Aug. 27, 2014 | CREBNow
Doors Open YYC: Ice, ice babyWinSport Ice House allows for winter sport training all year long
With the thud of running feet and the unmistakable sound of blades on ice, the test sled rushes down the hill on a rainy summer day.
Even in Calgary, August and snow don't go hand in hand. Yet that isn't the case at the Ice House located in the Markin MacPhail Centre at WinSport Canada Olympic Park, one of more than three dozen sites to be featured in the third-annual Doors Open YYC program Sept. 27 – 28. Doors Open is an international program founded in Scotland nearly 25 years ago to help build civic pride. Calgary's incarnation launched in 2012, the same year the city was named "Cultural Capital of Canada" by the federal government. That year, more than 16,000 people filed through 35 sites across the city.
That same success continued in 2013 despite June floods causing many sites to be unavailable.
"It sort of followed suit with the rest of Calgary coming together after that flood, and that, 'Come hell or high water' mentality that the Stampede initiated," Doors Open YYC marketing committee representative Alyssa Berry said of last year's program.
"In the sites that were participating though, we were at capacity into what they could support."
This year, Berry expects Doors Open YYC to continue its upward momentum thanks to an eclectic mix of sites from around the city – including ones able to handle bigger crowds such as the Calgary Stampede and WinSport's Ice House.
"[The Ice House] has provided all our sliding athletes in the three disciplines (bobsleigh, luge and skeleton) a big kind of home advantage where we can practise this really important component of our sport. It is a world class facility," said Helen Upperton, community relations manager with WinSport, silver medalist in the 2010 Vancouver Winter Olympics and oft visitor to the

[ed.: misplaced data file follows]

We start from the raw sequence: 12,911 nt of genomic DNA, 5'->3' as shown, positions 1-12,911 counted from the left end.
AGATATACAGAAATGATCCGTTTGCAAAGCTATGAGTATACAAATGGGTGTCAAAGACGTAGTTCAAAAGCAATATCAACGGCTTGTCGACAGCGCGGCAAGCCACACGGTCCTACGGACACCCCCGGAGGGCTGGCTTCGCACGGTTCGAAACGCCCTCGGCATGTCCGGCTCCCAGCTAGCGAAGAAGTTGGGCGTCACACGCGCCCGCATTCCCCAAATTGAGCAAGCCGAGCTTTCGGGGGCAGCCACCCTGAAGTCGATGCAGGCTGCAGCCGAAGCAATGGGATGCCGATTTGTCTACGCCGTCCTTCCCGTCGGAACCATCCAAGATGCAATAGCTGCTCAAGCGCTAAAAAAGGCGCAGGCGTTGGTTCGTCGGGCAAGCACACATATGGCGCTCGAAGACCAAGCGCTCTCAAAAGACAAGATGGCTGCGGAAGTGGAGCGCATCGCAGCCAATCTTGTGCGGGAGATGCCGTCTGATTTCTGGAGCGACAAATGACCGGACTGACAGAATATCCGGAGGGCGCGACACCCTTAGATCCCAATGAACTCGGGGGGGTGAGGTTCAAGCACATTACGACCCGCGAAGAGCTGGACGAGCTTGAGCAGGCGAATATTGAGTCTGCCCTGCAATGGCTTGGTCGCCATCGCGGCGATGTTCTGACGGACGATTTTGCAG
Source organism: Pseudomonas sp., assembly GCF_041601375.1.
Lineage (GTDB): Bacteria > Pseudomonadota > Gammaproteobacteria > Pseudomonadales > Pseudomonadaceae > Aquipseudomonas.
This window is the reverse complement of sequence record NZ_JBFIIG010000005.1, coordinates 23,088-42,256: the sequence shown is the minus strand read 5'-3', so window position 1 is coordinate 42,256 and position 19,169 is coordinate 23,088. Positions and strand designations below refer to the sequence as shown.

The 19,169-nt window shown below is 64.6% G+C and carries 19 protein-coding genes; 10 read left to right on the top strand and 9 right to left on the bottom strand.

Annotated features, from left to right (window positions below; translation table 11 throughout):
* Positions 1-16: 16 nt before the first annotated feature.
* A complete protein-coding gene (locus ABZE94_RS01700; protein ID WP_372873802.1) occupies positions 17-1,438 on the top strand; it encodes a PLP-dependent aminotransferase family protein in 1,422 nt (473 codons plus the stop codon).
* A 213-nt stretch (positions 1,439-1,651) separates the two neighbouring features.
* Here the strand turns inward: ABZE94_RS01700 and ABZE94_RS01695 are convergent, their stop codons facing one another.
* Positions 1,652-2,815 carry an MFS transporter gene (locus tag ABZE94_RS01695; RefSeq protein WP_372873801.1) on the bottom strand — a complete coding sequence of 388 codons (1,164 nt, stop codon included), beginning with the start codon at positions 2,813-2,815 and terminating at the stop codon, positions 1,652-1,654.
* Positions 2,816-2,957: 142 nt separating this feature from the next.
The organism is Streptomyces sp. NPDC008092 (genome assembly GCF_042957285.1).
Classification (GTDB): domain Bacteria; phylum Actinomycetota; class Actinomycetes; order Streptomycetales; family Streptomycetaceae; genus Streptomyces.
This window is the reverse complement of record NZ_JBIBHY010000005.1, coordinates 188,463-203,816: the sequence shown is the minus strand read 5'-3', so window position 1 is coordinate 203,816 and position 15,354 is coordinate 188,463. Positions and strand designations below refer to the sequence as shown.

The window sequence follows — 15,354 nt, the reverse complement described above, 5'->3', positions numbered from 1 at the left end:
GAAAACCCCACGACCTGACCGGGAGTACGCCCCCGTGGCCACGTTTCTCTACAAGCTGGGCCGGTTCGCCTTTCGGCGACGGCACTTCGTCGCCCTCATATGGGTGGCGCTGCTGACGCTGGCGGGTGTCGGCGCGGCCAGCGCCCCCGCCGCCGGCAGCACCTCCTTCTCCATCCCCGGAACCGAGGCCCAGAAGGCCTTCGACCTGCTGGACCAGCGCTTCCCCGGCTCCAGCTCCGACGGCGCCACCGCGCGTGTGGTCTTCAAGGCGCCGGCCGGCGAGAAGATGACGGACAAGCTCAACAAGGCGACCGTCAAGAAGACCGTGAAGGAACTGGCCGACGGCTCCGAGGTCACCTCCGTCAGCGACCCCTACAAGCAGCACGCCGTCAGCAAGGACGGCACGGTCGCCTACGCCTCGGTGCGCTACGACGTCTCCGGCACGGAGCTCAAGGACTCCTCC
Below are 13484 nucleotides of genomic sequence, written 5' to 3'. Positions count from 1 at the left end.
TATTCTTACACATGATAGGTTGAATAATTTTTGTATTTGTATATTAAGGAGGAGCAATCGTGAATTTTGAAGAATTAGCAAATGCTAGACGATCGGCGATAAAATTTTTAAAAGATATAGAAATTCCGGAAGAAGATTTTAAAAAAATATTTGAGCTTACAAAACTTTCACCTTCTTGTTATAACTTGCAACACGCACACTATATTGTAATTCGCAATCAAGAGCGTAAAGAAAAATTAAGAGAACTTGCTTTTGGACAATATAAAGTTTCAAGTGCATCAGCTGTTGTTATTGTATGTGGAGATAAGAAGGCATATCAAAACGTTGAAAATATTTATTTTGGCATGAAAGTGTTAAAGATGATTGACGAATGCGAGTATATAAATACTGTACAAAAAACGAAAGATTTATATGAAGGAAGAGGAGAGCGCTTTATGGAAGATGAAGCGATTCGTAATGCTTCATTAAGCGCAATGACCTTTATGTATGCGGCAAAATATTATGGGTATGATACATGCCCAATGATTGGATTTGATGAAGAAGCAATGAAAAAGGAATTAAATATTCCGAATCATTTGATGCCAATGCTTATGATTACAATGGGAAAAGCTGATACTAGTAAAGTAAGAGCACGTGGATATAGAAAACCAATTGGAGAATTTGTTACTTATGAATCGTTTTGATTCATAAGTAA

World Cup podium.
The Ice House itself has been around since 1986 in preparation for the 1988 Winter Olympics. The Markin MacPhail Centre ice rinks, however, opened in 2011, followed by meeting rooms in 2012. A performance training centre featuring a 10,000-square-foot training floor, is expected to be completed this year.
The building itself includes nine kilometres of steel piping to cool the ice on three tracks — one used solely for bobsleigh and skeleton; the other for a continuous cycle of luge training, currently being used by the Korean team.
While the building is available to athletes from all over the world, the training centre is open only to nationally registered Canadians.
"It's one of the biggest reasons Canada has such dominant start times in the sliding sports," Upperton said of the facility. "It's just one piece of the puzzle — it provides a really important piece and gives our athletes a bigger chance for success on the international stage."